A housing development application for 14 unit-styled semidetached dwellings has been denied in a unanimous vote by the City of Greater Bendigo council.
- Most of the proposed properties wre designed to share a wall, unlike the freestanding houses on the street
- Councillors cited the need for additional affordable housing, but maintaining “neighbourhood character” was a priority
- According to a housing support provider, 1,865 Central Victorians have accessed emergency accommodation in the past year
The California Gully application, which has 12 three bedrooms and two featuring two bedrooms, was knocked back for several reasons, with councillors citing maintaining “neighbourhood character” as a major concern.
Most of the proposed properties were designed to share a wall, unlike the freestanding houses on the street.
City of Bendigo councillor Dave Fagg said there had been previous development applications for the lot of land at 25 Alliance Avenue and 26-28 Youlden Street in 2010 and 2014, along with a permit for six dwellings that had expired.
Mr Fagg said it was disappointing to see the application had been recommended for refusal. However, he agreed with the council officers’ decision.
“The reason for my disappointment is the city needs smaller housing developments of this kind which can fill in vacant lots of land with unit housing that can house Bendigo’s growing population,” he said.
“However, I think we can chew gum and walk at the same time. we can create infill housing while maintaining neighbourhood character.”
Need for suitable affordable housing
City of Bendigo Mayor Andrea Metcalf said the application was also knocked back due to additional concerns about amenity, some of the houses being semidetached and insufficient visitor car park.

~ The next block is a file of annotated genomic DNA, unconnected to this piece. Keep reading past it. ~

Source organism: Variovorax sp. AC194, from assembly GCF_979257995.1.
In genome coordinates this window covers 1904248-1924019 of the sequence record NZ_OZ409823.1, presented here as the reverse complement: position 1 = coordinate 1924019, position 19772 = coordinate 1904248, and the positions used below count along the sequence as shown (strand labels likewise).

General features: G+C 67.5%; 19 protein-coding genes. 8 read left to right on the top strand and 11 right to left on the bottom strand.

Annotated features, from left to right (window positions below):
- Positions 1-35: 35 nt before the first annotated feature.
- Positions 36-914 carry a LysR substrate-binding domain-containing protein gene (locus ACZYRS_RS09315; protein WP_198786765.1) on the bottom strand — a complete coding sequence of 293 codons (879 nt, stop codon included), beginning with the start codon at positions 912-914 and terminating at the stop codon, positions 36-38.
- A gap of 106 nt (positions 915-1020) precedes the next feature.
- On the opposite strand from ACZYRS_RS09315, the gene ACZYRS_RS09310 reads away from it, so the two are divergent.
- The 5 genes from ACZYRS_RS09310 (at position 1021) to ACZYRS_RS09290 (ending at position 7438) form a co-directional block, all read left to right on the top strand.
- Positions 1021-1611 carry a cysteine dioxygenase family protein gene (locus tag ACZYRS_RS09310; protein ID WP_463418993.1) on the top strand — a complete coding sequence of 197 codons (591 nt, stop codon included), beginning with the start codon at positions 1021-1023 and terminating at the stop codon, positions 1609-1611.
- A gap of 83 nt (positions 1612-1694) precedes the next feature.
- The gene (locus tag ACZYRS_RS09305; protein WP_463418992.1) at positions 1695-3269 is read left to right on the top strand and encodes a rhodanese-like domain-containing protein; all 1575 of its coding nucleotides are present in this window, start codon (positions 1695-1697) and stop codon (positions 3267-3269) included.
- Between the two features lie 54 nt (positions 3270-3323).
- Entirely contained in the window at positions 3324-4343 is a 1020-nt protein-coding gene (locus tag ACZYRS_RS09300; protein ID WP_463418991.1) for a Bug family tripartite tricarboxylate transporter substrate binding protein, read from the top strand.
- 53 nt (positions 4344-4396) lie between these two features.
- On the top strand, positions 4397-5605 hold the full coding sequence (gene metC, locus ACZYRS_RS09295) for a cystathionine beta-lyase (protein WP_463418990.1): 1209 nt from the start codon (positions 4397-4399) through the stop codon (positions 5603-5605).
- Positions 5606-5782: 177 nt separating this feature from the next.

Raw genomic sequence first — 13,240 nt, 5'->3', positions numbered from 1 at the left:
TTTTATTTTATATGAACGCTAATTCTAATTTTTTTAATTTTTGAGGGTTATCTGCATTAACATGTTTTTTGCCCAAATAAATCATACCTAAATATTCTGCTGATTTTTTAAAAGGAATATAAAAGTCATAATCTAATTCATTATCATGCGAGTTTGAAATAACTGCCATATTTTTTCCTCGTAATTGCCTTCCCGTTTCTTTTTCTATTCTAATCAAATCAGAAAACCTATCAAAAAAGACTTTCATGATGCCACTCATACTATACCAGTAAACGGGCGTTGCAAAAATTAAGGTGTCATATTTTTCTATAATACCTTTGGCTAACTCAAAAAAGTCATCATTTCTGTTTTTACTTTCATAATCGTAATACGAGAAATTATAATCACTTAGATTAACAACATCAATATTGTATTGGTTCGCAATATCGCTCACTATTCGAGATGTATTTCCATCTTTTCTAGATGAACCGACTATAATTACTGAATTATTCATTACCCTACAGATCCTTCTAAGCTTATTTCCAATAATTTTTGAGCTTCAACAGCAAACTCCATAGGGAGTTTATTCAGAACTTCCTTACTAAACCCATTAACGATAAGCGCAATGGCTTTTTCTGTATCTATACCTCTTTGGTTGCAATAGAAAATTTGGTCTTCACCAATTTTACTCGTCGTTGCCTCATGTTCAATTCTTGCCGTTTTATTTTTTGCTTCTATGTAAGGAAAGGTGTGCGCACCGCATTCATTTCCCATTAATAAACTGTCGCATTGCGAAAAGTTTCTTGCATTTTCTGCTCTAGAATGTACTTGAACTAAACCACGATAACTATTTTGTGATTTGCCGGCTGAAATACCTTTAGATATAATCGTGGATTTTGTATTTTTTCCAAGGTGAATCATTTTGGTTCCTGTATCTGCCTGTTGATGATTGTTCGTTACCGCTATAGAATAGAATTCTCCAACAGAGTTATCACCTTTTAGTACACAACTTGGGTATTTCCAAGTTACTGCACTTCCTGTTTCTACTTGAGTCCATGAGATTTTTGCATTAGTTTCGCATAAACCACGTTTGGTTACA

Throughout the ordinary council meeting, councillors spoke about the urgent need for additional affordable housing options for the city.
“Because we do need to have housing that is two-bedroom units; because we know that we do have a lot of households that have just got one or two people living in [a two-bedroom] house.
“That was another reason why it was refused too. It didn’t provide a greater variation of housing offering to our community.”
Council documents also revealed soil testing assessment found arsenic concentrations across parts of the site exceeded the residential threshold, which can be attributed to historical mining in the area.
However, the assessment concluded the site was suitable for unrestricted residential use in its current condition, subject to recommendations.
Housing crisis still a great concern
Housing support provider Haven Home Safe says 1,865 Central Victorians had accessed emergency accommodation in the past year.
With rental prices going up across the Greater Bendigo region and funding for housing support going down after COVID relief funding ends, support services manager Donna Gillard fears without additional affordable housing soon, the housing crisis will worsen.
“We’re always going to have people experiencing homelessness for various reasons,” she said.
“We’re now experiencing higher costs for rental accommodation, and it’s just it’s unaffordable for us.
Posted 1h ago1 hours agoTue 24 May 2022 at 6:37am, updated 1h ago1 hours agoTue 24 May 2022 at 6:39am